Amy Fisher's Book Tests New Publishing Model
It was a publisher's dream. Amy Fisher, the center of one of the largest media frenzies of the early '90s, had re-emerged in the media spotlight. After a decade of relative obscurity, the "Long Island Lolita," convicted of attempting to kill the wife of her older lover Joey Buttafuoco in August 1992, had served her seven-year sentence, started a family, become an award-winning journalist, and completed her first book, aptly titled "If I Knew Then …" The autobiography, which Fisher describes as "The truth behind the many sensationalized stories of who I was back then and some insight into who I am today," had again catapulted Fisher into the limelight, and publishers were taking notice.
The subject matter alone would have made most publishers salivate. But Fisher enjoyed the added clout of having secured a one-hour special on "The Oprah Winfrey Show," in addition to numerous other major TV and radio interviews, as well as the possibility of making the cover of People magazine, all to promote the new book. Demanding total editorial control and subsidiary rights, Fisher decided against going with traditional publishers and to instead take on the role of publisher herself, turning to iUniverse to pursue the self-publishing route.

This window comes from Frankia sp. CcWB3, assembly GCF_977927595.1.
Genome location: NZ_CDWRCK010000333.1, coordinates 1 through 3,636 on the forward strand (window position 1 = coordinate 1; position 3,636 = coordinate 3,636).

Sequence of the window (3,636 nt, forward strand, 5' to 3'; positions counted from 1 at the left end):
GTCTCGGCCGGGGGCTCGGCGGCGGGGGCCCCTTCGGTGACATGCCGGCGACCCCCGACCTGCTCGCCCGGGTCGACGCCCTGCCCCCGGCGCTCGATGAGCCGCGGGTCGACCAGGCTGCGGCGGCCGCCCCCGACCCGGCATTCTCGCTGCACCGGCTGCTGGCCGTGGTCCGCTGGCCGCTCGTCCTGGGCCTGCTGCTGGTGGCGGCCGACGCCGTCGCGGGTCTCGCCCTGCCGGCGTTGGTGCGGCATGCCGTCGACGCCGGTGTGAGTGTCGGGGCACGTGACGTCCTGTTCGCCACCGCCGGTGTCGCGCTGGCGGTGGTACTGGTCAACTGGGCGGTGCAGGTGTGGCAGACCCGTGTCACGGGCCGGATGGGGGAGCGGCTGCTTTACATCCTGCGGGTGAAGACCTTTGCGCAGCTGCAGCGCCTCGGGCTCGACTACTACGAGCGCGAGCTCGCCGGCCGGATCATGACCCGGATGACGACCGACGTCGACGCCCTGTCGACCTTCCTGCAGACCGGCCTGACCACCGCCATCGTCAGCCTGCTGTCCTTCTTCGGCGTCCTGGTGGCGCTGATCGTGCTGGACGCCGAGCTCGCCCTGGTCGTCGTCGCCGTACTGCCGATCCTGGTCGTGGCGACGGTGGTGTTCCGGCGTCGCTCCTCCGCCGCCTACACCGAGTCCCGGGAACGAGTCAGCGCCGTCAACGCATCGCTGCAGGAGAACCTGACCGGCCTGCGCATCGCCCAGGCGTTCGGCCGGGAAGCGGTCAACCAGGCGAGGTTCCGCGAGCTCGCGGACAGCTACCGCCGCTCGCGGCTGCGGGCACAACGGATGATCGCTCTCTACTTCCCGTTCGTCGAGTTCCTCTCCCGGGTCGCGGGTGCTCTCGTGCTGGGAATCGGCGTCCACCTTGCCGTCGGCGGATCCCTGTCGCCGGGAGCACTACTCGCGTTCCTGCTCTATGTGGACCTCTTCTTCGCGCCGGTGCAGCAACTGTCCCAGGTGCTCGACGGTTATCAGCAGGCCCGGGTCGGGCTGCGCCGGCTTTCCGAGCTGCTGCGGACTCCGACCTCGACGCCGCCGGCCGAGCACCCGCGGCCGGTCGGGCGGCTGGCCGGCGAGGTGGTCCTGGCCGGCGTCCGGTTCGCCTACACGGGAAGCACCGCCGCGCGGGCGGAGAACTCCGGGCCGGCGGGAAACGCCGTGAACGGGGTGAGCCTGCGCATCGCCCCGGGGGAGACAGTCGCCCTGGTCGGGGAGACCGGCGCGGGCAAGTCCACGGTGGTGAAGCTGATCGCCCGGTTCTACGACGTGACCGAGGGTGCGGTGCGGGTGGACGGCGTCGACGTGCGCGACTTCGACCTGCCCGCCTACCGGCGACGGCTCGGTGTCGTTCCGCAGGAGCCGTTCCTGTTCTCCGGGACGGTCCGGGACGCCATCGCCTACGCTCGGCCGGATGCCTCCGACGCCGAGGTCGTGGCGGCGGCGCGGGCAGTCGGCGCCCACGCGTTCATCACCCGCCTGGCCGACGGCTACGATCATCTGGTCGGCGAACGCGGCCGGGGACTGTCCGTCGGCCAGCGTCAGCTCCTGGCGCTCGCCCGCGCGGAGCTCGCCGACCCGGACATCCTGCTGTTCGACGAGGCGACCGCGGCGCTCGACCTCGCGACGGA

Recognizing the strong potential to test a new production model for the publishing industry, iUniverse President Susan Driscoll and Kirby Best, CEO of Lightning Source Inc.—an on-demand print operation and subsidiary of Ingram Industries Inc.—set out to determine how they could best produce and distribute the title by combining a mix of print-on-demand and traditional offset printing. The problem was that although the anticipated media attention ensured a lot of interest in the book, it did not necessarily guarantee record-shattering sales.
"It was a unique experiment," recalls Best. "We wanted to show that if you combined an offset and digital strategy, and added in some micro inventory, you could cut waste, boost returns and make the book profitable whether it was a big hit or not."